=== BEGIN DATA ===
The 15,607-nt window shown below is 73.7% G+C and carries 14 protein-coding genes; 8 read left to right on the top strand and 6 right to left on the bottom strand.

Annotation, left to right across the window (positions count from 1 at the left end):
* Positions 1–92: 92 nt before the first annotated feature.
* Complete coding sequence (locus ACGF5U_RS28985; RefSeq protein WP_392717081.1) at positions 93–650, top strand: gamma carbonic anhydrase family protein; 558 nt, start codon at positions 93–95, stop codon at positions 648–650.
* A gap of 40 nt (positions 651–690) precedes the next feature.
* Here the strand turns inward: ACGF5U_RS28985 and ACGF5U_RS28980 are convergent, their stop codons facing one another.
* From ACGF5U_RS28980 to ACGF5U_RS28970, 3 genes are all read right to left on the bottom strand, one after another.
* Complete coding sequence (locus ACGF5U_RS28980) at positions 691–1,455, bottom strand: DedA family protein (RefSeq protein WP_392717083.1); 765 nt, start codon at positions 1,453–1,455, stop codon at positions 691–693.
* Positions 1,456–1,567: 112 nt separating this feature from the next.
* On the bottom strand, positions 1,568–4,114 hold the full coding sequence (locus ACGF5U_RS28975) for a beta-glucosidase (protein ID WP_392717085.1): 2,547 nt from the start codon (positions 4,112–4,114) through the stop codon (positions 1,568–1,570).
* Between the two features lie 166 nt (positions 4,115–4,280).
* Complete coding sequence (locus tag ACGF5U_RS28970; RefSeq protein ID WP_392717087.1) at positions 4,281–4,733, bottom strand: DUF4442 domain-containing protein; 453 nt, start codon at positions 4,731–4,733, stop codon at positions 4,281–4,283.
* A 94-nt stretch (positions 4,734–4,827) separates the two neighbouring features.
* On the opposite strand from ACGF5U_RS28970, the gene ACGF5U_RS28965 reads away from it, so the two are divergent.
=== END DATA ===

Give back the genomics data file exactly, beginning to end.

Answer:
The 15,607-nt window shown below is 73.7% G+C and carries 14 protein-coding genes; 8 read left to right on the top strand and 6 right to left on the bottom strand.

Annotation, left to right across the window (positions count from 1 at the left end):
* Positions 1–92: 92 nt before the first annotated feature.
* Complete coding sequence (locus ACGF5U_RS28985; RefSeq protein WP_392717081.1) at positions 93–650, top strand: gamma carbonic anhydrase family protein; 558 nt, start codon at positions 93–95, stop codon at positions 648–650.
* A gap of 40 nt (positions 651–690) precedes the next feature.
* Here the strand turns inward: ACGF5U_RS28985 and ACGF5U_RS28980 are convergent, their stop codons facing one another.
* From ACGF5U_RS28980 to ACGF5U_RS28970, 3 genes are all read right to left on the bottom strand, one after another.
* Complete coding sequence (locus ACGF5U_RS28980) at positions 691–1,455, bottom strand: DedA family protein (RefSeq protein WP_392717083.1); 765 nt, start codon at positions 1,453–1,455, stop codon at positions 691–693.
* Positions 1,456–1,567: 112 nt separating this feature from the next.
* On the bottom strand, positions 1,568–4,114 hold the full coding sequence (locus ACGF5U_RS28975) for a beta-glucosidase (protein ID WP_392717085.1): 2,547 nt from the start codon (positions 4,112–4,114) through the stop codon (positions 1,568–1,570).
* Between the two features lie 166 nt (positions 4,115–4,280).
* Complete coding sequence (locus tag ACGF5U_RS28970; RefSeq protein ID WP_392717087.1) at positions 4,281–4,733, bottom strand: DUF4442 domain-containing protein; 453 nt, start codon at positions 4,731–4,733, stop codon at positions 4,281–4,283.
* A 94-nt stretch (positions 4,734–4,827) separates the two neighbouring features.
* On the opposite strand from ACGF5U_RS28970, the gene ACGF5U_RS28965 reads away from it, so the two are divergent.